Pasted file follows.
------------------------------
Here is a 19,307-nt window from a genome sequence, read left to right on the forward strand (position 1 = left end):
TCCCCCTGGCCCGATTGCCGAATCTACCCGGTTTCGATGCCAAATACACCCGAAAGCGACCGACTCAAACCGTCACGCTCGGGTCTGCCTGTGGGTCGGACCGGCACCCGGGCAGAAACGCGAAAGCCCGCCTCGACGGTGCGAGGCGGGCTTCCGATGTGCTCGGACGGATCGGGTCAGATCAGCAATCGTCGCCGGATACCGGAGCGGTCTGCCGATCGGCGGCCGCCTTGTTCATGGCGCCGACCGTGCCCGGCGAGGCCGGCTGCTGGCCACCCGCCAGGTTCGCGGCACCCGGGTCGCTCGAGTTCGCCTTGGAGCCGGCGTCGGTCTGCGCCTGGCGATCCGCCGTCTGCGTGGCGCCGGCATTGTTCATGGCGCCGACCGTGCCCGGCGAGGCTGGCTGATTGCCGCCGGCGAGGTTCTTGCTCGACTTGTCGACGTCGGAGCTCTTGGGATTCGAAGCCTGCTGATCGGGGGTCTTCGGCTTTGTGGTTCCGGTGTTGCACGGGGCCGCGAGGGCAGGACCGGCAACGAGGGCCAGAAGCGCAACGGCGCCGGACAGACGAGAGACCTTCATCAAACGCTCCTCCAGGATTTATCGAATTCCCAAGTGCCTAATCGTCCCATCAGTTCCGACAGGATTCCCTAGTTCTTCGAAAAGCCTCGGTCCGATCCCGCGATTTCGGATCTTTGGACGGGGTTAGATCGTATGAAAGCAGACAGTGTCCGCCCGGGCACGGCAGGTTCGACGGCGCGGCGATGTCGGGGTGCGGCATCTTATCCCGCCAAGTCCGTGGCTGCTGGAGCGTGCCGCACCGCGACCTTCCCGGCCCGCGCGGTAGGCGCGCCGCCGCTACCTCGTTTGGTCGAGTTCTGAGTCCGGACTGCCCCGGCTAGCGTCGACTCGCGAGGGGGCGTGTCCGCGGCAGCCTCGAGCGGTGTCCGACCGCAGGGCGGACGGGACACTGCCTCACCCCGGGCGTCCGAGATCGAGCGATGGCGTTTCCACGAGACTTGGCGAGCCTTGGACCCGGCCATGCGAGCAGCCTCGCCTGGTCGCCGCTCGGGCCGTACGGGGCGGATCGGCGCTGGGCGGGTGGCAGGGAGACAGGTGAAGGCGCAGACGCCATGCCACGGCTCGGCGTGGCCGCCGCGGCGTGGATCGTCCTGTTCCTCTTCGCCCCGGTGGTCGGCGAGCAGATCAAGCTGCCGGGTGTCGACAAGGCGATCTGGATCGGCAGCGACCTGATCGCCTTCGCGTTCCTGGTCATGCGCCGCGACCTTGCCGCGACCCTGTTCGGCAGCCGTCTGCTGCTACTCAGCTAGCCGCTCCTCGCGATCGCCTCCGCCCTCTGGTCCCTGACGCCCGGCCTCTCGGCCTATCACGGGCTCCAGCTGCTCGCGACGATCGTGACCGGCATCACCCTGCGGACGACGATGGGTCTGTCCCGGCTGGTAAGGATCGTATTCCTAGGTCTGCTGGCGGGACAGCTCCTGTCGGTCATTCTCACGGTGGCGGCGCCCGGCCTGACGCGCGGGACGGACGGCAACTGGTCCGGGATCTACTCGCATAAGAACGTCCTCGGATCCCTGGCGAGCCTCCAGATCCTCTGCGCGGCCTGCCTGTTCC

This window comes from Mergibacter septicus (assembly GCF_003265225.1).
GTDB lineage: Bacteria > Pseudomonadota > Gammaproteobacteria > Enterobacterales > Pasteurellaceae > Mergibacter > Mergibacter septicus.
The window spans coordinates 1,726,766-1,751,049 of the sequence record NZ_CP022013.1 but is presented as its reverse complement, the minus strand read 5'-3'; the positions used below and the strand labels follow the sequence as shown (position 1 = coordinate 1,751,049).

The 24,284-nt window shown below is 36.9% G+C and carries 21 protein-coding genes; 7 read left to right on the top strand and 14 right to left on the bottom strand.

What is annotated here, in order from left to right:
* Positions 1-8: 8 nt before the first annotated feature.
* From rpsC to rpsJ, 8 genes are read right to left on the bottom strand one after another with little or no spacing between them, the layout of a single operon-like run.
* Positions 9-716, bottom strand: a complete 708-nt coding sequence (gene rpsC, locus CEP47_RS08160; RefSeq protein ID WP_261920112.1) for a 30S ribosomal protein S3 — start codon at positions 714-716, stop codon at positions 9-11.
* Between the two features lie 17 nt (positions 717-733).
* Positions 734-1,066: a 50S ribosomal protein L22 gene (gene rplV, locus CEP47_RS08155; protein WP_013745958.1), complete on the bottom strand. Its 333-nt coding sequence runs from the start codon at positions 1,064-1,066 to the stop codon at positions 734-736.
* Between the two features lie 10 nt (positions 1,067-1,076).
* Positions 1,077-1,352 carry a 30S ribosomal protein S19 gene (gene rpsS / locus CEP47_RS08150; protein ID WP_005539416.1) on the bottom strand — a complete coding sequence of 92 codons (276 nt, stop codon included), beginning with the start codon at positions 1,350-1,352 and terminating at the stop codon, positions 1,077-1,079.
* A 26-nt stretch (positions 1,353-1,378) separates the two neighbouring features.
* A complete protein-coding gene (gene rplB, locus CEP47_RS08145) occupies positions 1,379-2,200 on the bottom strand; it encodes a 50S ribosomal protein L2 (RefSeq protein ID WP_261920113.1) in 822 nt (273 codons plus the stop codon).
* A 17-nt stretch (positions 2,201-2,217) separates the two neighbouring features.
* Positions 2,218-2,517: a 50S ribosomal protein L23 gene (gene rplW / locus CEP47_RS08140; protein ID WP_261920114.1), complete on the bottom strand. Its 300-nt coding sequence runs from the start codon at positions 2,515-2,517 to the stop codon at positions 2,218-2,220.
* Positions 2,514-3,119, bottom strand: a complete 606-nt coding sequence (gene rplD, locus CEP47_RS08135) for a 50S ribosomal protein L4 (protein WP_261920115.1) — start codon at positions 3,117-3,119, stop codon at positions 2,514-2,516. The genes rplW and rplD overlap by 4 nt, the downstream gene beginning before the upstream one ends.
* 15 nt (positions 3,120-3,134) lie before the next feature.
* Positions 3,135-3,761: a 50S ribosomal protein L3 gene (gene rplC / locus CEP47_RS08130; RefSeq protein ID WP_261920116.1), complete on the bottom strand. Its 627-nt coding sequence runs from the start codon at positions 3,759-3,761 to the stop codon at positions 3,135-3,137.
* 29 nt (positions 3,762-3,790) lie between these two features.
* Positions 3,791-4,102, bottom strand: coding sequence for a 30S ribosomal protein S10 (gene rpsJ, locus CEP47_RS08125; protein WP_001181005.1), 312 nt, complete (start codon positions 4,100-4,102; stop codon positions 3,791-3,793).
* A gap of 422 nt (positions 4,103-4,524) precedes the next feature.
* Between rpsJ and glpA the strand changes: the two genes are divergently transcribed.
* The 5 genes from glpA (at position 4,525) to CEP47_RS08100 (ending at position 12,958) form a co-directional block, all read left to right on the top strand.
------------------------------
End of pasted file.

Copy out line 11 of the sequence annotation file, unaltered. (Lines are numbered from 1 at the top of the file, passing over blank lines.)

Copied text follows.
* Between the two features lie 17 nt (positions 717-733).